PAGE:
Zaragoza: Thousands of visitors discover Zaragoza while crossing Spain
Of all the minor thrills that train travel provides, my favorite is the ability to get off the train for several hours, ditch the guidebook and immerse myself in a mysterious town, then hop back on the train.
Halfway between Madrid and Barcelona is Zaragoza, population about 700,000, a vibrant revitalized city on the high plains that I embarrassingly knew nothing about until I read that its socialist mayor, Juan Alberto Belloch, credited the AVE train with transforming his town. I set up a quick interview for midmorning.
The moment we pulled into Z-town, known as Caesar Augustus in Roman times, I knew this was a smart stop. Zaragoza, Spain’s fifth largest city, happens to have one of Spain’s most stylish new train stations. It’s a minimalist palace full of bright open spaces, stark angles and cut-stone floors, devoid of clutter but lacking the centuries-old architectural warmth that distinguishes so many European stations.
A quick taxi ride took us to the stunning Renaissance-era city hall, where soaring staircases and giant oil portraits of Aragonian heroes make Belloch’s office better than many museums.
Initially, the mayor said, many of his working-class constituents feared the AVE trains would cost too much and be "just another project for the rich," but they now enjoy broad political support from the left and right.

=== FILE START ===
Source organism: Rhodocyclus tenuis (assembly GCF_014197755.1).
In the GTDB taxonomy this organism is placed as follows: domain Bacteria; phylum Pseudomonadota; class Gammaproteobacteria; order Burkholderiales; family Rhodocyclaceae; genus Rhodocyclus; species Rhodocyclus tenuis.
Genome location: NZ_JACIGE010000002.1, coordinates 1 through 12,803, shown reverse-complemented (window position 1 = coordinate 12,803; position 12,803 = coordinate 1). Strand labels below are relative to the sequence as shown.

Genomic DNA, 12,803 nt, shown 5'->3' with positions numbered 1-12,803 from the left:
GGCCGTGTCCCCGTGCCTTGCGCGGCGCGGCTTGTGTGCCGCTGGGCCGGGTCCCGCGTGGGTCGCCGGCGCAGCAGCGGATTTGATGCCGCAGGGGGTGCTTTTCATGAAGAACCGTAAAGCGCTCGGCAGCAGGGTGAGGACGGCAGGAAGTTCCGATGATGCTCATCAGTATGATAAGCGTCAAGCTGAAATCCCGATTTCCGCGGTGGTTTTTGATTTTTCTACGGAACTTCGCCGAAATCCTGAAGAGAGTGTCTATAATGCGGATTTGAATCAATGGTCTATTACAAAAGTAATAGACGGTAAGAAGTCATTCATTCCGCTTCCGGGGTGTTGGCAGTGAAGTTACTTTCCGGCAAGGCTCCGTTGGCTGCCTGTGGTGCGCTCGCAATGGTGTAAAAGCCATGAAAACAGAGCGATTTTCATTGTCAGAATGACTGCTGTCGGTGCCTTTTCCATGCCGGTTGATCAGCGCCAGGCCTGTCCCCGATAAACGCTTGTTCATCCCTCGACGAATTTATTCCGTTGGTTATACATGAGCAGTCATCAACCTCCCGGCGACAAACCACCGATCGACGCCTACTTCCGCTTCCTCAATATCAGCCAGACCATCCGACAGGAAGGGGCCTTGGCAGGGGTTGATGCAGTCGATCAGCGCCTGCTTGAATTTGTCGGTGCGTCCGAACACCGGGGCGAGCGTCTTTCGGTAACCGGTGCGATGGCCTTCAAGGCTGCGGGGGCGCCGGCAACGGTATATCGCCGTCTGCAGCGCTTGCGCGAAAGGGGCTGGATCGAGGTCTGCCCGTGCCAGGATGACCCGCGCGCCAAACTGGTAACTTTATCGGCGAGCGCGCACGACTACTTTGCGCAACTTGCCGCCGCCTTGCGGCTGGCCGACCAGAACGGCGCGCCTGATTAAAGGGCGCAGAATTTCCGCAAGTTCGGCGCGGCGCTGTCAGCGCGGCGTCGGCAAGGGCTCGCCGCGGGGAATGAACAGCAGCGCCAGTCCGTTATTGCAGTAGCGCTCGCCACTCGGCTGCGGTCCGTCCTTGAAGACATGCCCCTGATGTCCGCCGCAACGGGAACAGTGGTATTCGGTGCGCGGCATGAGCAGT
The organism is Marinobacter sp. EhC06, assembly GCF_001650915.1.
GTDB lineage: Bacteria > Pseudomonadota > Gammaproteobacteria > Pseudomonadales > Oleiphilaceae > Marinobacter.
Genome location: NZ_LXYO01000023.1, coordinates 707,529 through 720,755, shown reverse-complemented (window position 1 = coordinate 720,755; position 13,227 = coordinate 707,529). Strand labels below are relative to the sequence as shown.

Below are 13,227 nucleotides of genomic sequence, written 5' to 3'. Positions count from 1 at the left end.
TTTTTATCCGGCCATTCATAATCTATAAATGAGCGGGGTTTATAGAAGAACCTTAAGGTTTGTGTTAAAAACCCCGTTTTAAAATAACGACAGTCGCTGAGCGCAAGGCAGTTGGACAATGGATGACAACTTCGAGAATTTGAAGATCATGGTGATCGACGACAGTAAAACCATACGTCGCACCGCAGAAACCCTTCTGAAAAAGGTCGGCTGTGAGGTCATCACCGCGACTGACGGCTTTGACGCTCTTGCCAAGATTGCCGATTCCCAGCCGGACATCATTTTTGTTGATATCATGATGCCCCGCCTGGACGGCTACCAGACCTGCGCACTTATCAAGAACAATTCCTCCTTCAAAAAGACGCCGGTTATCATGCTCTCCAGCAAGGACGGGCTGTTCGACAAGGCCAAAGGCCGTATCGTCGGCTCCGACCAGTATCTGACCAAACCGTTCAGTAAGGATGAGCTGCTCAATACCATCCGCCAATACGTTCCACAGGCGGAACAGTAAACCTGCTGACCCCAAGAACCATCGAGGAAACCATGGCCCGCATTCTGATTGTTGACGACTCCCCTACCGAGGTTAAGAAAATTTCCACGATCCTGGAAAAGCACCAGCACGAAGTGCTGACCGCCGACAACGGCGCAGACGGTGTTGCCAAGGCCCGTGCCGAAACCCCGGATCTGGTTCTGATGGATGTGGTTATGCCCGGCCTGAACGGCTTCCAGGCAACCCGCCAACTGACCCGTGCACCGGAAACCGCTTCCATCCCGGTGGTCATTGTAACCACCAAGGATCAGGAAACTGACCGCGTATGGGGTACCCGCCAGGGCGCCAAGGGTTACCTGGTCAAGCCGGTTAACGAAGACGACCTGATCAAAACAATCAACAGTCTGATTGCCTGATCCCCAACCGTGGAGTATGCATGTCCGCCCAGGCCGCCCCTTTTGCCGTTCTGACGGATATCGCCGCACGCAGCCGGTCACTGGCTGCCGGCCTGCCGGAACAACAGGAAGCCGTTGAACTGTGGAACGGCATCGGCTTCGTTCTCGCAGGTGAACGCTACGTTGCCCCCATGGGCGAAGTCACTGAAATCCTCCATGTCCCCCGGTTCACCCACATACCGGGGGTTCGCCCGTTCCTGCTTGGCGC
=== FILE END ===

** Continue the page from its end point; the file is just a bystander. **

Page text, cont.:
"Even the ecologists like AVE," Belloch said, because the fast-train creates an estimated one-sixth of the carbon emissions an airline produces on the same route. "We’ve also created plans for the ‘digital mile,’ a group of high-tech companies near the new train station, all because of AVE."
With Spain’s two largest cities just 90 minutes away by AVE, thousands of new visitors (like my son and me) have discovered Zaragoza on day trips.
With the interview done, we launched ourselves from city hall directly into the long and glorious Plaza Pilar, an invigorating public space filled with laughing children, gushing fountains and Baroque wonders such as the Basilica de Nuestra Senora de Pilar, a magnet for pilgrims built in the late 1600s.
You can easily spend an afternoon or several days here, walking the well-kept pedestrian mall (complete with an Irish pub), bargain-hunting in the central market, finding Goya frescoes, bullrings and Roman ruins or searching out the city’s Mudejar architecture, a Muslim-Christian mixture from the 12th century.
And don’t forget to sample the local cuisine. Mayor Belloch’s favorite restaurants?
La Prensa, serving traditional Basque food at Calle de Jose Nebra 3, and Bal d’Onsera, specializing in Aragonese cuisine, Blazon Aragones 6 (closed Sunday and Monday).